Congressional Republicans are calling on President Trump to issue a long-rumored executive order that would target LGBTQ people and undermine Obamacare-mandated contraception coverage under the guise of so-called religious freedom.
USA Today first reported Monday that more than 50 Republicans in the U.S. House of Representatives signed a letter to Trump encouraging him to issue the religious imposition executive order. Rewire obtained a copy of the April 5 letter from the office of Rep. Warren Davidson (R-OH), who is leading the discriminatory effort.
“You need not and should not wait for Congress to act before ordering the federal government to stop discriminating against individuals and institutions because of their reasonable beliefs on issues of deep concern to people of faith and good will,” Davidson and his colleagues wrote in the letter. Signatories included ultra-conservative House Freedom Caucus Chair Mark Meadows (R-NC) and one woman, Rep. Vicky Hartzler (R-MO), who served on a highly partisan, $1.59 million “witch hunt” based on discredited anti-choice allegations against Planned Parenthood.
Advocates have been on guard against an executive order along the lines of religious imposition measures modeled after the federal Religious Freedom Restoration Act and others sweeping through GOP-held state legislatures. Such measures purport to protect religious freedom at the expense of marginalized groups, while codifying the imposition of religious beliefs on others and giving the courts potential justification to rule against legal challenges to discriminatory actions.
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Reports quickly mounted in late January of a draft executive order that advocates told Rewire amounted to a “license to discriminate” against LGBTQ people. A handful of House Republicans the following month laid the groundwork for such action in a hearing voicing their hardline religious imposition rationales for Congress and Trump.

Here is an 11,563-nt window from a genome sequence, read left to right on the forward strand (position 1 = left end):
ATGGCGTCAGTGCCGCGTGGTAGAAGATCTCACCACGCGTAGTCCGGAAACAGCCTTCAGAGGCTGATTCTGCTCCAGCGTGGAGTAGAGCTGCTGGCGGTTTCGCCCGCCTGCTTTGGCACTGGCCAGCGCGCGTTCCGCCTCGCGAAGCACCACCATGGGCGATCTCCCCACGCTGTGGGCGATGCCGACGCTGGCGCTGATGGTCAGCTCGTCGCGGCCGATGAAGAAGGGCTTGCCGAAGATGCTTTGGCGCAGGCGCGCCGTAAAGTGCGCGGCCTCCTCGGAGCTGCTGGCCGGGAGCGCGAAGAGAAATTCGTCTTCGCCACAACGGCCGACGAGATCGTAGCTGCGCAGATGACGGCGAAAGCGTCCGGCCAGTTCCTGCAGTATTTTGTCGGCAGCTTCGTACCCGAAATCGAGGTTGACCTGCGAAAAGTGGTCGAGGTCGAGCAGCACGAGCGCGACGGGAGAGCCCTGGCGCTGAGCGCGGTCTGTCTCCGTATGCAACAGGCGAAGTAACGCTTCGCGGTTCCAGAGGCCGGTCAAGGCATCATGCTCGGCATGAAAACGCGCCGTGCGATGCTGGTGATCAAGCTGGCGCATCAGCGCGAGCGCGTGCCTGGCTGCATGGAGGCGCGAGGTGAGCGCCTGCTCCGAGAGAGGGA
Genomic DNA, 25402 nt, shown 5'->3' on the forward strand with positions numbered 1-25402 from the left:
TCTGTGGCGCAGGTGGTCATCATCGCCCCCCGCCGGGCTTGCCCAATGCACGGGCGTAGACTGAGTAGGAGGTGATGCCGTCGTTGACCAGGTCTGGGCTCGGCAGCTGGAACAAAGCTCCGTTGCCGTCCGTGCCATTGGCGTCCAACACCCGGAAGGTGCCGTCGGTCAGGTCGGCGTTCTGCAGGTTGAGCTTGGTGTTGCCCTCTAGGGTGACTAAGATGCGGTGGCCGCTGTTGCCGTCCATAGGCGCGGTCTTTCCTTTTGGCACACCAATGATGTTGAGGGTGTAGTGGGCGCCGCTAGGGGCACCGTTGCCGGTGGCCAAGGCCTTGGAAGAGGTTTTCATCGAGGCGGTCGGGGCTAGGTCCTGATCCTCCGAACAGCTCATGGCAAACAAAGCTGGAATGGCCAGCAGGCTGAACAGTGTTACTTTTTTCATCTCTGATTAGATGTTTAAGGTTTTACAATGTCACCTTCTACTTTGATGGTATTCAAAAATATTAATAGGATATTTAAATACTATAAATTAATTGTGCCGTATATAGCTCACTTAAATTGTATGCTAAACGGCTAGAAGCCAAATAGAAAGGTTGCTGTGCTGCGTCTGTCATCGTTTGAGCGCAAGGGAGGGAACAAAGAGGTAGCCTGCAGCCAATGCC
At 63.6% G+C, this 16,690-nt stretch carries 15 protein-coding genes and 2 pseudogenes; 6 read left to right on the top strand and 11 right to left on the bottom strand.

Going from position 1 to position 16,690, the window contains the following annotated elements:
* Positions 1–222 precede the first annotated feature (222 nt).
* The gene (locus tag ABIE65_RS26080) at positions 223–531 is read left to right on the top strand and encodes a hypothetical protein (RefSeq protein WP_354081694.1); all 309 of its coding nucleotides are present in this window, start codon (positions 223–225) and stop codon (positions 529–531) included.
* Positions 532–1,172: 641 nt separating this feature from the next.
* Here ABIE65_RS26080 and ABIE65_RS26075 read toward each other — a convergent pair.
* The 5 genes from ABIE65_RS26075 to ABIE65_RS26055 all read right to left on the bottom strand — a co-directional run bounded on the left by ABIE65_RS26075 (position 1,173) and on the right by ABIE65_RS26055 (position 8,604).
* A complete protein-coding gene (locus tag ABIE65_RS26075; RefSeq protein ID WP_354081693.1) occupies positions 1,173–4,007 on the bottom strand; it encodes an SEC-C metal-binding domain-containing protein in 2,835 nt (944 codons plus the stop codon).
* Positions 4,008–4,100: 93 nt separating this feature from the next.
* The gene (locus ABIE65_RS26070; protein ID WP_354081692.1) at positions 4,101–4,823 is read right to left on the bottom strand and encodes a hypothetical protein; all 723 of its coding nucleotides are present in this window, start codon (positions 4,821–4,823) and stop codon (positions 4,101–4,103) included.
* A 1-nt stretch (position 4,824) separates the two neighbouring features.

GOP support for religious imposition appears to be growing on Capitol Hill. Eighteen members of the U.S. Senate picked up their pens in a letter dated a day before their House counterparts’.
“An executive order requiring federal government agencies to protect the right to religious freedom is necessary, and directing agencies to adhere to existing federal laws protecting religious freedom is sound policy,” the senators said in an April 4 letter to Trump.
The House letter’s wish list for “prompt executive action” began with ending Obamacare’s popular birth control benefit requiring health insurance plans to cover 18 U.S. Food and Drug-Administration forms of contraception at no cost to the consumer. The benefit is already at risk in the burgeoning regulatory war on women’s health-care benefits.
The same paragraph similarly alluded to the false claim that President Obama’s signature health-care reform law provides federal subsidies for elective abortions in demanding “that Americans are not coerced to buy abortion coverage under Obamacare exchange plans.”
The Republicans asked Trump to issue “protections” that mirrored the anti-LGBTQ First Amendment Defense Act, the anti-choice Conscience Protection Act, and the motherlode of codified discrimination, the defeated Russell Amendment targeting gender identity, sexual orientation, religious affiliation, and reproductive health-care decisions.
The Republicans urged Trump to make good on his campaign pledge to repeal the Johnson Amendment, a 1954 provision barring tax-exempt organizations like churches from making political endorsements. One of the letter’s signatories, Rep. Jody Hice (R-GA), is an original co-sponsor of current legislation (HR 781) to that end.
“We look forward to coordinating with your office on these efforts,” the group of Republicans said.
USA Today cited a senior White House official in reporting that “some sort of policy to protect religious liberty is still in the works, but that the president is trying to find middle ground.”
“The official acknowledged it would be a delicate balance and said discussions were ongoing about how best to proceed,” the outlet reported.